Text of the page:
Moving Average Calculation | Moving Average Tweak I’ve Found Very Useful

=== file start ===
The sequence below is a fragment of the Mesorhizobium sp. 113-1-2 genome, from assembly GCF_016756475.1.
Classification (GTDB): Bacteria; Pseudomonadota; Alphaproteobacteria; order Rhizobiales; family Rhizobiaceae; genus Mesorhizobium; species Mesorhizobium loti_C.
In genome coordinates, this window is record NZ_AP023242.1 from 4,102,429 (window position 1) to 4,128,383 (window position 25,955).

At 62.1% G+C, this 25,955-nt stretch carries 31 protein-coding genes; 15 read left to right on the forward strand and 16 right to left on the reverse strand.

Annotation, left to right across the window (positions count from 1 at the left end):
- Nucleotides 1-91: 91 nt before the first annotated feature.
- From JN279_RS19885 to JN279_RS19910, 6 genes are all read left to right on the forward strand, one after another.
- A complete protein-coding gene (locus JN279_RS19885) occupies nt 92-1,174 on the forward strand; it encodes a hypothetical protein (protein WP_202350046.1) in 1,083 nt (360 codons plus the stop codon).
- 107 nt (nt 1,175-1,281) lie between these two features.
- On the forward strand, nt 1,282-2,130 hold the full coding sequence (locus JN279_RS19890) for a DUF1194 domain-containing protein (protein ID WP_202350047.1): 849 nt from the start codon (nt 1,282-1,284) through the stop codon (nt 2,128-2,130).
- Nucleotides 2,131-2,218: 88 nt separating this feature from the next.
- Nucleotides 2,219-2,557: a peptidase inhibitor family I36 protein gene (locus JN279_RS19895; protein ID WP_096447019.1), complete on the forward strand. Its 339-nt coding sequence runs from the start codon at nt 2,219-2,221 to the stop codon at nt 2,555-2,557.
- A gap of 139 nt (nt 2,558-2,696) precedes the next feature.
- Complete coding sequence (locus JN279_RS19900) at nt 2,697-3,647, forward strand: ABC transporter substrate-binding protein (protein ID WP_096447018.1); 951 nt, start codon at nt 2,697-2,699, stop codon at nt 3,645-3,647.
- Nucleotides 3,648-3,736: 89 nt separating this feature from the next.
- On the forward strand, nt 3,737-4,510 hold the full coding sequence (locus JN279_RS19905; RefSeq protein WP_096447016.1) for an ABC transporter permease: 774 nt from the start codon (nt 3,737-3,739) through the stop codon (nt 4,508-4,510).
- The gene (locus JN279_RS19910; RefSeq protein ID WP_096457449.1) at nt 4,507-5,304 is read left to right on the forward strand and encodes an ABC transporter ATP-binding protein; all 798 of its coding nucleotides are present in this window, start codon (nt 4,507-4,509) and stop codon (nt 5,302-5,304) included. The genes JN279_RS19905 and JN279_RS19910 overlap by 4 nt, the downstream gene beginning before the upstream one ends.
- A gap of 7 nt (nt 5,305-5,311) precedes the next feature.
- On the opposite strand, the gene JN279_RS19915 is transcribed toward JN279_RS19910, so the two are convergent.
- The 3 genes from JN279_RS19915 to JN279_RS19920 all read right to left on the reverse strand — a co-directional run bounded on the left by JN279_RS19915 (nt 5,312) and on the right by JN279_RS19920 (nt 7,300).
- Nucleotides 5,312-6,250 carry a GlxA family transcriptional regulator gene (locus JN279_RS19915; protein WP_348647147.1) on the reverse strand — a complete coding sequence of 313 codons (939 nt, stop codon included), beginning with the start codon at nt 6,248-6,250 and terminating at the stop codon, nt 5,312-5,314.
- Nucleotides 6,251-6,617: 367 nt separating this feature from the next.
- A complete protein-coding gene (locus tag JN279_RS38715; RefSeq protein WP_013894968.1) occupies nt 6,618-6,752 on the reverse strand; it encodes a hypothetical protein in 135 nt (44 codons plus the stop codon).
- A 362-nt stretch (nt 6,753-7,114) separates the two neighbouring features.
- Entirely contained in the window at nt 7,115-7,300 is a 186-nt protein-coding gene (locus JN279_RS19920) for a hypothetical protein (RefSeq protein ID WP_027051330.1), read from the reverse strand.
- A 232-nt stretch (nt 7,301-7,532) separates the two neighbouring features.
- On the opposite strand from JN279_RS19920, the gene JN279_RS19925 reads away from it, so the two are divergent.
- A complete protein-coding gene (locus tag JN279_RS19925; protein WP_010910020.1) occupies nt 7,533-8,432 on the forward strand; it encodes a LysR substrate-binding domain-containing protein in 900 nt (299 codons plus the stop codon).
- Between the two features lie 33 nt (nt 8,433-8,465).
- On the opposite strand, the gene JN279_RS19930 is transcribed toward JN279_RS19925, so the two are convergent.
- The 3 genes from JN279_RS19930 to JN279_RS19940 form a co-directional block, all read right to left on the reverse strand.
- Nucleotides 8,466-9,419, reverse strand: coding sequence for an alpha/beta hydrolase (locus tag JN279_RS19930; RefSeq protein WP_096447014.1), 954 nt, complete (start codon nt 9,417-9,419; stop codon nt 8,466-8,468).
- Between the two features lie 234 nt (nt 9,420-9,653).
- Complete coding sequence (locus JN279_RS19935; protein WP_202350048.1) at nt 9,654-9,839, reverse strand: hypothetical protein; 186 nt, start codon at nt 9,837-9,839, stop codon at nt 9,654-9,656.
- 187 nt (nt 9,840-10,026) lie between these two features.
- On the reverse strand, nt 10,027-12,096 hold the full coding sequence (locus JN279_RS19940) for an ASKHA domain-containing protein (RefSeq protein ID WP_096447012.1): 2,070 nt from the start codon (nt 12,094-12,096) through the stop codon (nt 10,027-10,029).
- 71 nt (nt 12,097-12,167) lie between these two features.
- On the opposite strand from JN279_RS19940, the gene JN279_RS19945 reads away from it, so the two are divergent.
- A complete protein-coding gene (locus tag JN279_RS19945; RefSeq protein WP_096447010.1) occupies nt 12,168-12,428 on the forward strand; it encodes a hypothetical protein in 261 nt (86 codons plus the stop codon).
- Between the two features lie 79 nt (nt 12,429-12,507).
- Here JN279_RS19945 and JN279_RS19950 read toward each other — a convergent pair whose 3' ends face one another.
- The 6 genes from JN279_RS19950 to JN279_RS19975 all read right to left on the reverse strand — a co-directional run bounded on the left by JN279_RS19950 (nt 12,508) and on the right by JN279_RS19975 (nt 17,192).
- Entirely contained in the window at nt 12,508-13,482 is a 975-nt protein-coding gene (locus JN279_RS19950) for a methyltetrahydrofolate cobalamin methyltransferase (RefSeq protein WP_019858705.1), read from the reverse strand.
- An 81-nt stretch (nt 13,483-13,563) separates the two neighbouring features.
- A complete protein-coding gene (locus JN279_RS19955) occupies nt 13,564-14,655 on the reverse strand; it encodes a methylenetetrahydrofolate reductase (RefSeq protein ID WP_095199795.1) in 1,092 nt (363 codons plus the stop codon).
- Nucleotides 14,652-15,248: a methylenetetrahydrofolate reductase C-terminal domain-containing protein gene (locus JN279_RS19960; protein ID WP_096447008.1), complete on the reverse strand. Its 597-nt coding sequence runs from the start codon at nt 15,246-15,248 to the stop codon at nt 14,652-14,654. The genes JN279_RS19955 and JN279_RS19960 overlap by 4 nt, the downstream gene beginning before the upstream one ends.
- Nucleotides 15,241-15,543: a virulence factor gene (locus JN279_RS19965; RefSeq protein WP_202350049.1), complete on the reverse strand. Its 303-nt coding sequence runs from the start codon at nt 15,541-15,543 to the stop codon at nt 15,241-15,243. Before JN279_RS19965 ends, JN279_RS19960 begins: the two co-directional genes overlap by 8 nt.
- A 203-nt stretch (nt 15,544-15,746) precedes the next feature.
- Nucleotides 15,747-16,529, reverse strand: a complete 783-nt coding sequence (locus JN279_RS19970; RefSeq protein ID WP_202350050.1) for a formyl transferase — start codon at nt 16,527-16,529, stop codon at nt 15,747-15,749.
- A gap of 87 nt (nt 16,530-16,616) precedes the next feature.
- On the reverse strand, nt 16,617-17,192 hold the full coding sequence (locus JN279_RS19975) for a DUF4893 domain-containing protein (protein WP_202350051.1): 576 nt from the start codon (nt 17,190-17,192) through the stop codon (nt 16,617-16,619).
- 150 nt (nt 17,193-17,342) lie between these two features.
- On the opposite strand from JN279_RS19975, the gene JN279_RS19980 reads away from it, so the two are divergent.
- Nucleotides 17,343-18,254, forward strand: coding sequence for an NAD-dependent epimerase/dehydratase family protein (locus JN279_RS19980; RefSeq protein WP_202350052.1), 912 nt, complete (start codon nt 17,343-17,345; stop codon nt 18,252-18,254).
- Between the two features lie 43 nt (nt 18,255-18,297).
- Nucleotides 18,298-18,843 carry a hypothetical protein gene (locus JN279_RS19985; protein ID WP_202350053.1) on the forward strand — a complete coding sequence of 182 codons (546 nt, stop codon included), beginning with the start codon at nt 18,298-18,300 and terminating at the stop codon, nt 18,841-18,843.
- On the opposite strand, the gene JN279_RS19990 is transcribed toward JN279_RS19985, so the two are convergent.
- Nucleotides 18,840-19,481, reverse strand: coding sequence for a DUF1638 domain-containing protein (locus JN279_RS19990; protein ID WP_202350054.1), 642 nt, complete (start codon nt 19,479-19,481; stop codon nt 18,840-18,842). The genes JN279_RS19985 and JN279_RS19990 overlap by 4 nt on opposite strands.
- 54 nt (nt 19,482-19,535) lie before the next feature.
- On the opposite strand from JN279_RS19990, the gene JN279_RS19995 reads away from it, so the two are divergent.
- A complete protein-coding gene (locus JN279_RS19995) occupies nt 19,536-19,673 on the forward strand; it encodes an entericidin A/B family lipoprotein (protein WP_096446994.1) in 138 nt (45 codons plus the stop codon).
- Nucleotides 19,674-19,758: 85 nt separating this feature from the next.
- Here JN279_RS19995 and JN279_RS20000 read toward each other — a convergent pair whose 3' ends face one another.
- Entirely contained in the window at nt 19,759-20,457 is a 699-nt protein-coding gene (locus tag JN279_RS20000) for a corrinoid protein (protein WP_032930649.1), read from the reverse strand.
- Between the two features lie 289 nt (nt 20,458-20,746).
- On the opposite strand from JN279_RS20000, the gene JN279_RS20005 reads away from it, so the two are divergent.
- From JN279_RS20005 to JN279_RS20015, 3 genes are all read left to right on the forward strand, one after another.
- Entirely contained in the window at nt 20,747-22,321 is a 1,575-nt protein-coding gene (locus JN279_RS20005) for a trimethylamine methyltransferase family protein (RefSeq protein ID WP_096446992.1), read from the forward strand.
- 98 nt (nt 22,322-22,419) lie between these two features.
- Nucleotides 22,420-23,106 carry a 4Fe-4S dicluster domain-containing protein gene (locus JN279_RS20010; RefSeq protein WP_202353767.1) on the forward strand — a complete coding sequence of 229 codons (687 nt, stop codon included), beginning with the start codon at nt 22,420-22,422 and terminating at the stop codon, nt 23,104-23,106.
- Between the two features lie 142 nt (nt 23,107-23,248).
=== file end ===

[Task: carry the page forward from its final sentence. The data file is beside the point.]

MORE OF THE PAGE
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Hi everyone! This is Erich from Traders Helping Traders – supportandresistance.com – with this week's Tricks of the Trade. This week I'm going to show you a little something that you can do with your moving average lines on your futures charts, something that was brought to my attention by Rob Tovell of Oncourse Trading. Rob and I actually trade in a very similar fashion, but this is one thing about moving average lines that I didn't really consider until Rob mentioned it. It's a very valid point and I'm going to share it with you today. I want to point out that this is something that works in all timeframes so you day traders might want to incorporate this as well. It actually works quite well for Day Trading. A lot of times I will run just a single moving average line on my chart. I tend to use a longer moving average line like a 55 or pehaps a 60 and if the market is trading above my moving average line I consider it to be bullish, and below the moving average line bearish. It's just a very simple indicator to tell you what the market is doing. You can also look at the moving average line itself to see how it's moving. If it's moving down, well of course the market is bearish, if the moving average line is moving sideways – and you'll be surprised how often this happens if you look for it – you'll know the market is neutral (and you'll know to avoid it). If the moving average is moving highter then of course the market is bullish and we should be looking to buy. I also like to put a second moving average line on the chart on occasion. My line of preference, and coincidentally also Rob's line of preference, is the 20 period moving average line. This works great on a daily basis but it has merits for an intraday basis as well. From a Daily chart point of view there are 20 trading days in the month so the 20 period moving average line roughly represents the monthly trend. You can see on the chart in the video that it's a little bit more responsive and follows prices more closely – but here's the principle I want to share with you: when prices are below BOTH lines, then that is the time to consider a trade. When prices are above BOTH lines, then that is the time to consider a trade. However, when prices are between the lines as they are back here on the chart, or as they are right here, these are the times to avoid a trade. Now on a daily chart these regions are rarely as large as they will be on an intraday basis. Rob even coined the term "abatoir" which is french for "slaughterhouse" because those regions are where a lot of traders end up getting killed. Why? Well, simply because the market has no defined direction. When prices are trading in between the moving average lines, what does that tell you? If we changed this and put say a 5 period moving average on here as well, look at the chart without any bars on it…just your moving average lines. Read more including a heads up about some Moving Average tools, and support and resistance trade picks for next week – in the Big Weekend Edition at http://www.supportandresistance.com/Moving-Average.html.

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